USS Arizona as seen from my brother's US Navy retirement ceremony, one year ago this week

Moving the needle on Cloud Security

I’d like to share some of the things we’ve done to improve our AWS and Public Cloud Security posture. This was as much a cultural effort as it was a technical and security effort. Like all security/culture things, YMMV.

When I returned to Turner in my Cloud Security role I knew we had our work cut out for us. We had about 30-40 AWS accounts across three payer accounts (due to acquisitions etc). 75% of our spend was in 7 of those accounts, and those accounts were divided up by major business line (Sports, Entertainment, News and Corporate). These multi-tenant accounts were used by multiple teams and there was no enforcement of any kind of standard.

The first thing we needed was individual accountability, something we didn’t have with our multi-tenant setup. We moved from major business lines with no clear org-chart delineation to many accounts each with a VP or Senior Director assigned as the Executive Sponsor. We used an Internal Audit finding regarding user access as the impetus to force someone to take ownership of all the accounts. What no one took ownership of we shut down.

Second thing we did was force all account owners to give the security team audit permissions in all accounts. This became the basis of an AWS Inventory System which gathers data on all accounts and caches it as json and csv in S3.

Third thing we did was actually put a Cloud Security Standard down on paper. This defined the basics rules and recommendations called for by the Shared Responsibility Model. Basic things like:

  1. Use MFA
  2. Don’t leave your buckets open for the world to read or write
  3. Don’t open 22 or 3389 to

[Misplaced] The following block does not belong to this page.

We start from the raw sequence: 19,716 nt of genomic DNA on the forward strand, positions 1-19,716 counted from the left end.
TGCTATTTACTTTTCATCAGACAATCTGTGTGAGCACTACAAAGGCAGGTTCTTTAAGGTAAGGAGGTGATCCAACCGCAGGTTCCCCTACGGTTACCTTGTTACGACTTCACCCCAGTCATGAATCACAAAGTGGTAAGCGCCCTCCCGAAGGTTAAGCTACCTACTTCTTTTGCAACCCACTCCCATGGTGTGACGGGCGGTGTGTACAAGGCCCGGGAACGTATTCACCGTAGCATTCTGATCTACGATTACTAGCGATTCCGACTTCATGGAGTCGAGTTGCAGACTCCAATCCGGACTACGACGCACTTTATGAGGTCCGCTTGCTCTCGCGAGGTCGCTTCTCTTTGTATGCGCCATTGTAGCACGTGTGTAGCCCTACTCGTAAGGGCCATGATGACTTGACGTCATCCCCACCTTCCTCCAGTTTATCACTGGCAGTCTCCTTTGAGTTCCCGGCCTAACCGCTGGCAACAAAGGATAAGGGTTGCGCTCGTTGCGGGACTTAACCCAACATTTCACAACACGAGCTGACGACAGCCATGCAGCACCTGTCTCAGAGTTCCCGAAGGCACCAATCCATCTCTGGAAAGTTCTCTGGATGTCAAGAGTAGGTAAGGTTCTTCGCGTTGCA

4. Encrypt like everyone is watching
  5. Tag stuff
  6. Rotate keys

The Cloud Security Standard also put down on paper that the Executive Sponsor was the accountable individual for all things Security and Financial in each AWS account. We circulated drafts of the standards to all the major stakeholders, incorporated feedback and clarified language where their responses differed from our intent.

Spreadsheets The power of the cloud (from a security perspective at least) is the API, and the API allowed us to measure everyone against the standard. That task fell to me (and one awesome intern). As you can tell from this site, I have no web-design ability. But that wasn’t a major issue because our Executives like colors. Primary Colors. A simple method of grading an account on a 0-100% scale and a color gradient from red to green was ideal for them and Excel spreadsheets (built in openpyxl) were a perfect solution.

With spreadsheets that grade executives we distilled a complex problem into an executive view for the CISO and CTO. Accountability

Each executive had their own scorecard reflecting their own AWS Accounts. It gave them their score on each requirement in the Cloud Security Standard, and in a separate tab, the list of resource IDs that the system determined were non-compliant. This became each team’s security punch-list. We also integrated security policy exceptions into the scorecards. For example: While FTP is prohibited by the standard, it’s commonly used in the media industry. If a team has to use FTP, we discuss with them their mitigating controls, make sure they’re using passwords that aren’t sensitive, and we then grant an exception on that security group id. The excepted security group id still appears on the non-compliant resources tab, but it’s highlighted as accepted risk and their score is adjusted to reflect that. Thus, even when we have a condition that the tools thinks is insecure, we acknowledge that and not leave that requirement in the red. There is no reason why an executive’s score cannot be 100%.

When we released the scorecards in Spring the average AWS account was 49% compliant with the standard. By November we were at 87%. In that time we added over 100 AWS accounts.

The mechanics of how we built the scorecards is the topic of my re:Invent Chalk-Talk (which unfortunately won’t be recorded). It will also be the topic of a future post, and my goal is to release the code for both inventory and scorecards as part of a project I’m working on. Additionally we’re rolling out this same process for our Azure and GCP footprints, and will leverage the same code running in AWS for those other public cloud providers.

Feel free to reach out via LinkedIn or Twitter if you would like more information on what we did or how we did it.